Wide receiver: Stefon Diggs, Minnesota Vikings, 85.1

The Vikings offense wasn’t exactly firing on all cylinders, but Diggs caught seven of the eight passes thrown his way for 103 yards, and quarterback Shaun Hill had a passer rating of 118.8 when targeting him.

Slot receiver: Willie Snead, New Orleans Saints, 86.8

Even what could have been a critical fumble doesn’t keep Snead out of this team, thanks to catching all nine passes thrown his way for 172 yards and a touchdown. Snead was open all day against Oakland, and gained 51 of his yards after the catch.

Tight end: Greg Olsen, Carolina Panthers, 83.2

Going back to opening night, Olsen remains one of Carolina’s biggest weapons, catching seven of the nine passes thrown his way and holding his own when it came to blocking, something that couldn’t often be said in 2015.

Left tackle: Eric Fisher, Kansas City Chiefs, 82.0

Don’t look now, but Fisher is quietly becoming a pretty good left tackle. He allowed just three total pressures in his 71 snaps versus the Chargers, and graded well against the run and on screens into the bargain.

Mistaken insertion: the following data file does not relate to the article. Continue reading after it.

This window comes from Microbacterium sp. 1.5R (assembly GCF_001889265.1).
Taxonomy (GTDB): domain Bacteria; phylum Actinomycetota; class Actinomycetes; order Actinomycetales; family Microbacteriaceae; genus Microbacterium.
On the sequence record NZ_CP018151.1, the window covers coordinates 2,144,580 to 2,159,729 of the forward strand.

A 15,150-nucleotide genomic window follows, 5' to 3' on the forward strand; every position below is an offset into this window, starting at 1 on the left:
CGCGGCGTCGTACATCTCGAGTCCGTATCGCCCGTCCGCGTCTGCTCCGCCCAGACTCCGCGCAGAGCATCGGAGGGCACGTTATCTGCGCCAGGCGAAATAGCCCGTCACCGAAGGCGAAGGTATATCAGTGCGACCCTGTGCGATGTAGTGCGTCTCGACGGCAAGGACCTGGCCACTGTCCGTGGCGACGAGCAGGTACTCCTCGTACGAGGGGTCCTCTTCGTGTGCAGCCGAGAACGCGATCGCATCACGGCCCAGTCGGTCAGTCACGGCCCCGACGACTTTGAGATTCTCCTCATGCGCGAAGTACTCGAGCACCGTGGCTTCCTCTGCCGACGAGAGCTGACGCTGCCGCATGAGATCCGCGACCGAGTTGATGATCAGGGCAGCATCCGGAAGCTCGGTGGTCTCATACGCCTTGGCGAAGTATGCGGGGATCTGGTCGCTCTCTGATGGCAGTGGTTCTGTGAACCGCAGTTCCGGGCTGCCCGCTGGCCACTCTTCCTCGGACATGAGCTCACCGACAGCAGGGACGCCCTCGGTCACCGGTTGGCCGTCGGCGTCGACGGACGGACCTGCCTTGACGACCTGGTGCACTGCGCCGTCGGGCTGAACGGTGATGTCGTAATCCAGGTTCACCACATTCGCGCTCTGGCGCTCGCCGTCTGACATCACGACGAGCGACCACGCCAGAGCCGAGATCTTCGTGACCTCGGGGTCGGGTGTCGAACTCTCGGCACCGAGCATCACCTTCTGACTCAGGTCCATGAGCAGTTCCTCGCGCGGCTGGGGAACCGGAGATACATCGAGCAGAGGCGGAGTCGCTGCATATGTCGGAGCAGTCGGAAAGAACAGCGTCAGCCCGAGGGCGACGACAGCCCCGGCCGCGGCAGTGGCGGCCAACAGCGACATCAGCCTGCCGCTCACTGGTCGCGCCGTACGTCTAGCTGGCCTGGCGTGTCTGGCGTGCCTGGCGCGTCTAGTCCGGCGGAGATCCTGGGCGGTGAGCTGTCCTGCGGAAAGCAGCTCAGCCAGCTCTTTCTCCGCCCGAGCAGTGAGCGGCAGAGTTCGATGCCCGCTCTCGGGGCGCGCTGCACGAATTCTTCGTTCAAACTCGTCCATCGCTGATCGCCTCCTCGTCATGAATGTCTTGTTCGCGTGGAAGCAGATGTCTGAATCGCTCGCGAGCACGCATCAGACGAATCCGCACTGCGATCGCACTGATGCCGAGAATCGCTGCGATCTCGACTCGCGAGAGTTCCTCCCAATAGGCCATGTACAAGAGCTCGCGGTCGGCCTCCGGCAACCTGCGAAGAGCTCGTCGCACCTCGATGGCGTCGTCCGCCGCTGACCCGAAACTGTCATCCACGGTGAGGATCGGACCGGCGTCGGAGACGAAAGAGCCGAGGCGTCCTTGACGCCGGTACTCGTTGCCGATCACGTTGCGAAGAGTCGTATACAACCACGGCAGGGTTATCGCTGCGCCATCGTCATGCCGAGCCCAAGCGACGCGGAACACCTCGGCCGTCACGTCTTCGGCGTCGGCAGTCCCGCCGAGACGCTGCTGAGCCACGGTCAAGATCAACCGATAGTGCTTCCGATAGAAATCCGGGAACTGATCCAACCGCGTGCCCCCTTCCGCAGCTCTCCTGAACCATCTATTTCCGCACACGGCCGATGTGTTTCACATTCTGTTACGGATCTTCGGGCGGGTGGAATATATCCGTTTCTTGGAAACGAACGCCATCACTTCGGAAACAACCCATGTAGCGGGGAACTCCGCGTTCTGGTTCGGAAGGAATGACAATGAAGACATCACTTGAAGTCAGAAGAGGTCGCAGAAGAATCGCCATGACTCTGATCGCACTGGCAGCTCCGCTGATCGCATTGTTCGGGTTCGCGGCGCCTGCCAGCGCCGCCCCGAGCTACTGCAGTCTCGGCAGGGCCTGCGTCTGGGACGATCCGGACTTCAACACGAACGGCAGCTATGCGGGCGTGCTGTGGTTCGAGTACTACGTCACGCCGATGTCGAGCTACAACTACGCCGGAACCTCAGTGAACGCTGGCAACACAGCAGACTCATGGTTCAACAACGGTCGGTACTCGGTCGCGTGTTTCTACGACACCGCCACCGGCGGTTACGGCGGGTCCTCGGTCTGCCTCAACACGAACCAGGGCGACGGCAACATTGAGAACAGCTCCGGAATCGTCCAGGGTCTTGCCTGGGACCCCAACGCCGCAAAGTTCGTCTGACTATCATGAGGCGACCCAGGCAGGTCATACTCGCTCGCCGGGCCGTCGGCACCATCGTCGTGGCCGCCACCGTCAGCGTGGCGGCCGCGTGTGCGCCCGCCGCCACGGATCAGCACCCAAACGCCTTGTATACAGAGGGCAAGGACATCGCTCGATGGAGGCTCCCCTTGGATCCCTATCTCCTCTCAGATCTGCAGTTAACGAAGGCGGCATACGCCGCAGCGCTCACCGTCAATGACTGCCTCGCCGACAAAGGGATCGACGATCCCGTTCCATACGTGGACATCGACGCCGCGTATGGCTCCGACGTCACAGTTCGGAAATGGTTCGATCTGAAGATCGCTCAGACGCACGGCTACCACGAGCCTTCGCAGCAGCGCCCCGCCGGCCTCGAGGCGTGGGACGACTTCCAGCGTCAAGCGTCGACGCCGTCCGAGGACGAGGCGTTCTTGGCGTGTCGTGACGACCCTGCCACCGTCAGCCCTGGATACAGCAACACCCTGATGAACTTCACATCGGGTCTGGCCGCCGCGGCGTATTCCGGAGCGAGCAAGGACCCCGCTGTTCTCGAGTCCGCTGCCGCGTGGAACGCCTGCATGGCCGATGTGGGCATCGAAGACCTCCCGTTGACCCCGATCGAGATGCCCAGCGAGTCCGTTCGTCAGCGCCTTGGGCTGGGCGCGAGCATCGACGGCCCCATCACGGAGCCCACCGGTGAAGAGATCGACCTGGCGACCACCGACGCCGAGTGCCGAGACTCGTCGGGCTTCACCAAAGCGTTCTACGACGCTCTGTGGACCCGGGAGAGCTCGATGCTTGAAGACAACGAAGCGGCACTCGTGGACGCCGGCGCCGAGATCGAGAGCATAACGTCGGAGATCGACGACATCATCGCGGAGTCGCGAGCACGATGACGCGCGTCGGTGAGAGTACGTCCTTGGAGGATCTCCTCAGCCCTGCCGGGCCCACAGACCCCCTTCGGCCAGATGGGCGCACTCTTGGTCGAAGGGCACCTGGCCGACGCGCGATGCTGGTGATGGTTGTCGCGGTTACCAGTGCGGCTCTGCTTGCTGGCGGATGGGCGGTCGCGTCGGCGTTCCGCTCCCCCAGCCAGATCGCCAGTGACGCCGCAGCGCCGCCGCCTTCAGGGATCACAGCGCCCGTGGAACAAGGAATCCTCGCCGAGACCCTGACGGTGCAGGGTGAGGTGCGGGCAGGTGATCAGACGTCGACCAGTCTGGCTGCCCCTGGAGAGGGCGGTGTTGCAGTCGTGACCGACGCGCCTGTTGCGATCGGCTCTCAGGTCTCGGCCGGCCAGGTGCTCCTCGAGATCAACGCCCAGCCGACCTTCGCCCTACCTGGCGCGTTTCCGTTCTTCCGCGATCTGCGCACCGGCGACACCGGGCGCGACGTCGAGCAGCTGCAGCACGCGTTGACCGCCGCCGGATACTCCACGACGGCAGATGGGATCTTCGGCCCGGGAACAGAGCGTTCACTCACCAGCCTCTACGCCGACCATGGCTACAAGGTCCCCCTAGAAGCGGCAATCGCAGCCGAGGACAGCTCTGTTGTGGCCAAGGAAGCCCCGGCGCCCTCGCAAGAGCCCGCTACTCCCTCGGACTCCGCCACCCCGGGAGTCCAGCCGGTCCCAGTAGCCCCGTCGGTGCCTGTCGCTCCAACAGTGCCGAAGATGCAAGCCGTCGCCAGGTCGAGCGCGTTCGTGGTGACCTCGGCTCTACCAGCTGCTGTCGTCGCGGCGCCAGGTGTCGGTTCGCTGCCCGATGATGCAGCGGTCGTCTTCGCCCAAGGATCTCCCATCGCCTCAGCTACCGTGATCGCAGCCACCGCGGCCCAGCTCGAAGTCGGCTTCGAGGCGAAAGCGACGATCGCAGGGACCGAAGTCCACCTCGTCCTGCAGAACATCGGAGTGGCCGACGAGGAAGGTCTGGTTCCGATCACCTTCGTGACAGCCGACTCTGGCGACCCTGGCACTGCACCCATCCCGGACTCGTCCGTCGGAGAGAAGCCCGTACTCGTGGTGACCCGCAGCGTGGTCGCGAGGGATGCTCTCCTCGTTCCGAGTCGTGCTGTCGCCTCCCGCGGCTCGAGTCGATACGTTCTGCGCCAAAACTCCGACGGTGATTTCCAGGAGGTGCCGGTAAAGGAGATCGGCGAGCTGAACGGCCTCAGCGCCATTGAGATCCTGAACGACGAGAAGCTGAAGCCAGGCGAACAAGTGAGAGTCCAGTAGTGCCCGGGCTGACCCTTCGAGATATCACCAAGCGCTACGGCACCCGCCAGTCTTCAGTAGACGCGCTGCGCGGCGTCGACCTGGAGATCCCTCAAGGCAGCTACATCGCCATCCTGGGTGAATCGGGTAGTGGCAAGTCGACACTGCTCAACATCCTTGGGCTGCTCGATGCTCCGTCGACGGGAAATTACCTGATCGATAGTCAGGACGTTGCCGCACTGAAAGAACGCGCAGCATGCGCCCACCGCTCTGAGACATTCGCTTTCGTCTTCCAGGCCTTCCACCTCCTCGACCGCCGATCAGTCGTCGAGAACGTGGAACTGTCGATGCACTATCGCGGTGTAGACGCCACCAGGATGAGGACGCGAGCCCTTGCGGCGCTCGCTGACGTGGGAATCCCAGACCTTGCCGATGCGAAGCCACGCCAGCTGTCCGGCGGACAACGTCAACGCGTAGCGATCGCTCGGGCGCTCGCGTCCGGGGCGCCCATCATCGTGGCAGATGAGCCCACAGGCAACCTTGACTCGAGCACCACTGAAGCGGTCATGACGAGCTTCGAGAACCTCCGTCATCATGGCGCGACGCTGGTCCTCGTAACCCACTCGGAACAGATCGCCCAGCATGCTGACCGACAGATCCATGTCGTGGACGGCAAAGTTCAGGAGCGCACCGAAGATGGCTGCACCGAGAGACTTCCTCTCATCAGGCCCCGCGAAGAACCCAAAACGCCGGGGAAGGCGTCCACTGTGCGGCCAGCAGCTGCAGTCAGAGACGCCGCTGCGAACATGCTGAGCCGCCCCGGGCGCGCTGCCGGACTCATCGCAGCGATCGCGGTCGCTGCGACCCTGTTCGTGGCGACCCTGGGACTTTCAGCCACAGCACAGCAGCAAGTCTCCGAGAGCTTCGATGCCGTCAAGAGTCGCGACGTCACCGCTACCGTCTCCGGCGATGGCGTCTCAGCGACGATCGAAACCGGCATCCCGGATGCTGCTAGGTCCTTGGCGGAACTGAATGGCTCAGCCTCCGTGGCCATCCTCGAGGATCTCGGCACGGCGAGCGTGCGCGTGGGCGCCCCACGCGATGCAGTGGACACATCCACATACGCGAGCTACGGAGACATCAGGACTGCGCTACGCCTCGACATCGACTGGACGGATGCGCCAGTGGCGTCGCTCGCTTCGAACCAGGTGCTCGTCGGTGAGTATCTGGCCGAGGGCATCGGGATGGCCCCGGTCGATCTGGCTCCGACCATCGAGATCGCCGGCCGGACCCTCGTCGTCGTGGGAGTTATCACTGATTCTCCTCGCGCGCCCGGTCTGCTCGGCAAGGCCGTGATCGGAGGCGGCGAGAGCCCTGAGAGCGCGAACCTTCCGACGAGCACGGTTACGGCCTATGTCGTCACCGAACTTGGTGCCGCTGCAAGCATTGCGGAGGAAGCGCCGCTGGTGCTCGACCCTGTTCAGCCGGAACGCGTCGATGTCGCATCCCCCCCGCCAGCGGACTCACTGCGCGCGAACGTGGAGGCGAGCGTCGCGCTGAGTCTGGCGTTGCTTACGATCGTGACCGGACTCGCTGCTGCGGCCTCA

Left guard: Kelechi Osemele, Oakland Raiders, 84.5

Osemele looked like a very sound investment in his first action for the Raiders, surrendering just one pressure over 73 snaps, run-blocking well, and even kicking out to left tackle when injuries forced re-shuffles along the line.

Center: Matt Paradis, Denver Broncos, 89.6

One of the most monstrous performances we have seen from a center, Paradis had a perfect game in pass protection for Denver against a tough Carolina front, and was also dominant in the run game.